So, yes, I got sick about it for a few weeks. I entered contests until I won an early copy of the book. The author signed a nice note in the front of the book for me, and was so friendly it made it difficult to be angry with her. But I had to be angry with somebody, didn't I? I mean, I had spent HUNDREDS of hours on this manuscript! And now I was just supposed to trash it?

No, I wasn't. As usual, my agent was able to talk me down from the ledge. She encouraged me to read the book first. Then we would talk about it. I did. The first thing I realized is that even though there were a lot of similarities, her book was intended for a younger audience. But also, no matter how similar a premise, my characters were just not her characters. Each set had their own depth. you know, this story has a happy ending. After taking some time to tweak the manuscript with the help of my agent, we were able to sell NEVER ENOUGH only a year after the other book came out! This story and these characters are still so very important to me, and I'm so glad I didn't give up when this (or other things) threatened to kill my enthusiasm for it.

I've heard from many a writer about the book that they had to shelve because of something too similar releasing (and breaking their heart), so I just wanted to share my experience to let you know there still is hope :-)


  1. I've wondered about this, not with your book, but just about the whole similar premise thing. I'm glad you had a happy ending.

    In the art world, I often see these trends emerge. I had been doing jewelry in a certain style when someone asked me if I'd seen 'so and so's' work from a town about 2 hours away. I hadn't. I'd never met her. But our work was strikingly similar in technique - but the hand feel was different, mine was mine, hers was hers, and they appealed to different buyers. I remember when text in artwork started snapping several years ago, suddenly it was everywhere. I like to think of it as collective creative consciousness.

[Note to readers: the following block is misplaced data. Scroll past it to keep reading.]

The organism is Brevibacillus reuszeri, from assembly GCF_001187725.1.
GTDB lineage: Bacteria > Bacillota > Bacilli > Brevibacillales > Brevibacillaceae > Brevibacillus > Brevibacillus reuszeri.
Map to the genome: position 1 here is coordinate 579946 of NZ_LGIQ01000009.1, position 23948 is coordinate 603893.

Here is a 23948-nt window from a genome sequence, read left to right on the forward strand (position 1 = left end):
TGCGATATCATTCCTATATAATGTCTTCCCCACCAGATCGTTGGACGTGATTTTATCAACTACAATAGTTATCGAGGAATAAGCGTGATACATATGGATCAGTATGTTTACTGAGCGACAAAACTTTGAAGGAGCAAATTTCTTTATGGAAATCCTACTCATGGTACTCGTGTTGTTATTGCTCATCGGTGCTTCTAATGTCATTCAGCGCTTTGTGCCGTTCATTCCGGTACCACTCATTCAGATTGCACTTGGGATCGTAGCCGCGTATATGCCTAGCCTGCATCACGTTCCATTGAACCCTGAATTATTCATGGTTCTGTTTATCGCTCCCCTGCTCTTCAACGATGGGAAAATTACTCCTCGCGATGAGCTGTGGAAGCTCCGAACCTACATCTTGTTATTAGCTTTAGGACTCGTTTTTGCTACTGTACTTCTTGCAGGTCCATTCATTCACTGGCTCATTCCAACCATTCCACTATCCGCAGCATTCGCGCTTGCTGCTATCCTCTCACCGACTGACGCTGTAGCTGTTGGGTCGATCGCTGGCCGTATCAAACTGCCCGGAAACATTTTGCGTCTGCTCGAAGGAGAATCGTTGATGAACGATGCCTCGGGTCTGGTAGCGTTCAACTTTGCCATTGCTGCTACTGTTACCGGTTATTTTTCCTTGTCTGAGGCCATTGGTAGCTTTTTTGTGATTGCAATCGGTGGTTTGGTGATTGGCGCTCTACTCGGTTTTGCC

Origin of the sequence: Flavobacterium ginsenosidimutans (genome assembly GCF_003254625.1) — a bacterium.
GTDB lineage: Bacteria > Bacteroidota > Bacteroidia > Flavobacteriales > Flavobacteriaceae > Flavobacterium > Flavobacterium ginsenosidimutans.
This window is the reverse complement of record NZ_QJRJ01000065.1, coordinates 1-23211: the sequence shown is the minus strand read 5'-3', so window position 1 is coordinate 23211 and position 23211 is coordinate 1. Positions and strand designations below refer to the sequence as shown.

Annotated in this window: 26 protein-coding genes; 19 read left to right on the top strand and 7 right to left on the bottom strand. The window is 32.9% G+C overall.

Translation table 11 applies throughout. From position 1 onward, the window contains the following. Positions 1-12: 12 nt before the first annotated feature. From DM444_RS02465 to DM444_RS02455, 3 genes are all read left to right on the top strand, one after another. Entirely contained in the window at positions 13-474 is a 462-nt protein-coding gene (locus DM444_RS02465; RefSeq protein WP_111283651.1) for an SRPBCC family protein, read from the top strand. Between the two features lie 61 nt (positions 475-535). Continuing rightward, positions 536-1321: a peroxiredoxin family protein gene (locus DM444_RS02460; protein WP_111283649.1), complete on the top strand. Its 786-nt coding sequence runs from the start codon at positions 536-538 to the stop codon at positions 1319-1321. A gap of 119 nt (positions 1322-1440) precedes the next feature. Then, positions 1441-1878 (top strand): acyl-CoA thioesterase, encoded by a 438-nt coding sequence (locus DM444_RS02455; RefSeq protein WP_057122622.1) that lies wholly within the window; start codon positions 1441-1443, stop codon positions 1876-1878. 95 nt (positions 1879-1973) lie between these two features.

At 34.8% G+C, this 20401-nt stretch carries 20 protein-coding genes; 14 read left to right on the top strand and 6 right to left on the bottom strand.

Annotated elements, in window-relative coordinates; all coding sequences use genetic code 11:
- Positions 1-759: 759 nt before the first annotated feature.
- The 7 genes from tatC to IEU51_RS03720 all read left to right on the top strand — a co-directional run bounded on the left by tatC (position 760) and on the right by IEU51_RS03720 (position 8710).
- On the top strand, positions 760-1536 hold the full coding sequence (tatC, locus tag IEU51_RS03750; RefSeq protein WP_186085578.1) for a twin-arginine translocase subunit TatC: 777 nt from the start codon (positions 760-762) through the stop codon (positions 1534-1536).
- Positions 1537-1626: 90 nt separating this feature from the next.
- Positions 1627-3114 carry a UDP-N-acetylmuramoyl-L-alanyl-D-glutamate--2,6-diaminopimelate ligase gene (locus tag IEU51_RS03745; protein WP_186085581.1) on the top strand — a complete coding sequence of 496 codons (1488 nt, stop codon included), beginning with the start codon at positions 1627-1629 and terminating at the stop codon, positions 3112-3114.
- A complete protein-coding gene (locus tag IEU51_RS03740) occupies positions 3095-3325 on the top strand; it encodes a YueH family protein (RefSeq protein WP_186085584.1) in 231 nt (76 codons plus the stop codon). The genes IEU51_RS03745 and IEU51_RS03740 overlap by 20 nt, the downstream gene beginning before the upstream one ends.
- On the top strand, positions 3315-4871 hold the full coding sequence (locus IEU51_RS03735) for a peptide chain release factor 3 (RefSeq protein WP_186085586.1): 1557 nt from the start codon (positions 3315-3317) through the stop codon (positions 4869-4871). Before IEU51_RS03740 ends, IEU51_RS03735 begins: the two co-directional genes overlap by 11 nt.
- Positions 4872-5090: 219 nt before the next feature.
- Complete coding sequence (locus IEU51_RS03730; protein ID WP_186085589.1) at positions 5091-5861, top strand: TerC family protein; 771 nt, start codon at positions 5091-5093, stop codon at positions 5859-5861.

1. Interesting how this applies to the art world too! Thanks for sharing - that's very eye-opening.

  2. I'm really impressed that you didn't give up and that this worked out for you, Denise.

    My first attempt at novel-writing was an adult novel called Tulku. The premise was an American child discovered to be the reincarnation of a high Tibetan lama, a tulku. It took me two years to write and rewrite and many months to find an agent. An editor at Little, Brown liked it enough to meet with me and ask me to revise it. Four months later, I had a revision she liked enough to take it to the editorial conference - where the sales team nixed it.

    That was the end. My agent gave up. I shelved the book, thinking I might do something with it someday. But a couple of years later, the movie Little Buddha came out - about an American child found to be a tulku. At that point I gave up. I don't even have the manuscript anymore, and I basically stopped writing for 13 years.